what do you wear?

elizabeth gentry

I am sitting in a crowded café, bustling with life.  I came and sat down with the intention to get some much-needed work done, but I find myself distracted…


I find myself distracted by all the lives and stories and lights that surround me.


People from all different backgrounds, with all different faiths, and all different belief systems have come together for the same reason: food and fellowship.


Some eat in silence while others laugh loudly and fully with their companions.  I appear to be the only one here alone.  An older couple sits straight ahead of me, hardly talking but obviously content.  The wife wears a jacket with a children’s hospital emblem on it— she’s a volunteer.  A nurturer by trade. Yet she appears indifferent.  He is indifferent to her, and she to him.  Content, but not happy.  Invested, but only as far as what leaves their indifference unbothered.


Also in line with my vision is a seven-month-old baby that captivates an entire table. The mother is smiling and inviting, but it seems as if her confidence is lacking.  She is a beautiful woman with a glowing countenance, but she doesn’t seem to know fully how valuable she is.  Despite that, she gives off a light and life that only comes with a fullness of joy.  She is joyful.


Workers circle the area, checking on tables and dropping off food.  One of the workers is here nearly every time that I come in; she is a young girl, probably still in high school or freshly graduated.  Her eyes lack sparkle and dully rest behind her mask.  She wears sadness more predominantly than anything else.


Joy, sadness, indifference… the emotions all parade themselves before me.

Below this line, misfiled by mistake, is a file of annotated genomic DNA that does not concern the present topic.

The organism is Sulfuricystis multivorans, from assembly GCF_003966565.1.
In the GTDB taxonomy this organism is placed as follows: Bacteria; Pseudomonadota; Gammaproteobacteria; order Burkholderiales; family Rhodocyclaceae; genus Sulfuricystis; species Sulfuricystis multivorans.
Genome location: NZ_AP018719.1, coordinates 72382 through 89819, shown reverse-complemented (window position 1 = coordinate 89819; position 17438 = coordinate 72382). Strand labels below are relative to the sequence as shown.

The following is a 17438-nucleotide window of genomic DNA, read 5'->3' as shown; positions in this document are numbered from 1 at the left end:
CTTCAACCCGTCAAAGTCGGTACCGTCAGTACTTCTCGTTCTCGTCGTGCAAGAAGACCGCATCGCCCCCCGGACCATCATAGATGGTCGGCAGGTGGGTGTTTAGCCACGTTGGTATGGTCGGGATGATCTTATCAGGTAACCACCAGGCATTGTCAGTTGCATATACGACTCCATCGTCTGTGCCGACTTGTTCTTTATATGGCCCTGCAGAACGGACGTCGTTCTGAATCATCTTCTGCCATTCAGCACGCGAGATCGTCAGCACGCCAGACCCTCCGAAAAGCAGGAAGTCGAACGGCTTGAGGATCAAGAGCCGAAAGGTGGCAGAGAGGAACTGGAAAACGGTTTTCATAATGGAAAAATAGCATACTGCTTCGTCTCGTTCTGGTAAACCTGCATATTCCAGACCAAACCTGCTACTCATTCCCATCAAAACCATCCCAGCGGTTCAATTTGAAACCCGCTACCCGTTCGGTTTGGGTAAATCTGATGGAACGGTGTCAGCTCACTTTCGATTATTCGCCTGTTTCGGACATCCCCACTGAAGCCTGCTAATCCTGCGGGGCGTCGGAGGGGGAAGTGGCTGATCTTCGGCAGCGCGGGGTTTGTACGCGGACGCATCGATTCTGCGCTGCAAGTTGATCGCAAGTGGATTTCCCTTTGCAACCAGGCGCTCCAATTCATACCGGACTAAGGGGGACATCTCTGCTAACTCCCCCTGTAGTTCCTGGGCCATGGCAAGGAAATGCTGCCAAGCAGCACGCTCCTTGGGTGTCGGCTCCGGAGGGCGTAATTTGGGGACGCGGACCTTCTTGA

Who knows their lives or their stories or their dreams?  Who knows who has failed them or what has let them down?  Who knows what they’ve overcome to be joyful or to be indifferent— who knows what they’ve had to overcome even to have the opportunity to be sad?


Life marks us all.  Sometimes it marks us full of joy and sometimes it marks us with sadness.


In watching others, I am humbled.  What do people see when they see me?  Do they see indifference?  Do they see sadness and bitter pain from a life lived in poverty?  Or do they see joy?  Do they see fullness and life and happiness within?  Am I clothed in Christ?


When people look at me, do I appear insecure or do I radiate peace in who I am and confidence in how I was made?  Do I look the way that I feel?


More importantly, when people look at me, do they see me clinging to the steadfast hope of Christ? When I wear joy, is it obvious it comes from the Father? When my heart bears sadness, does my face look like the promise of the good that is coming?  Do I ever look complacent?  Does my face ever wear indifference?


I will likely never see any of these people again.  Most of them probably didn’t notice me anyways.  But to those who did, what did they notice?  What does my face say to a stranger? What do I have to offer them?


I go through the rest of the day hoping that those who interact with me, those who see my face at every passing light and those who see me seated across from them in a crowded cafe would know joy.  My prayer is that the love of the Lord would so brilliantly shine through me that others would know His radiance just by encountering mine.  My prayer is that I do not just possess joy, but rather, that I am joy.


So that leaves me with a question: what do you wear?


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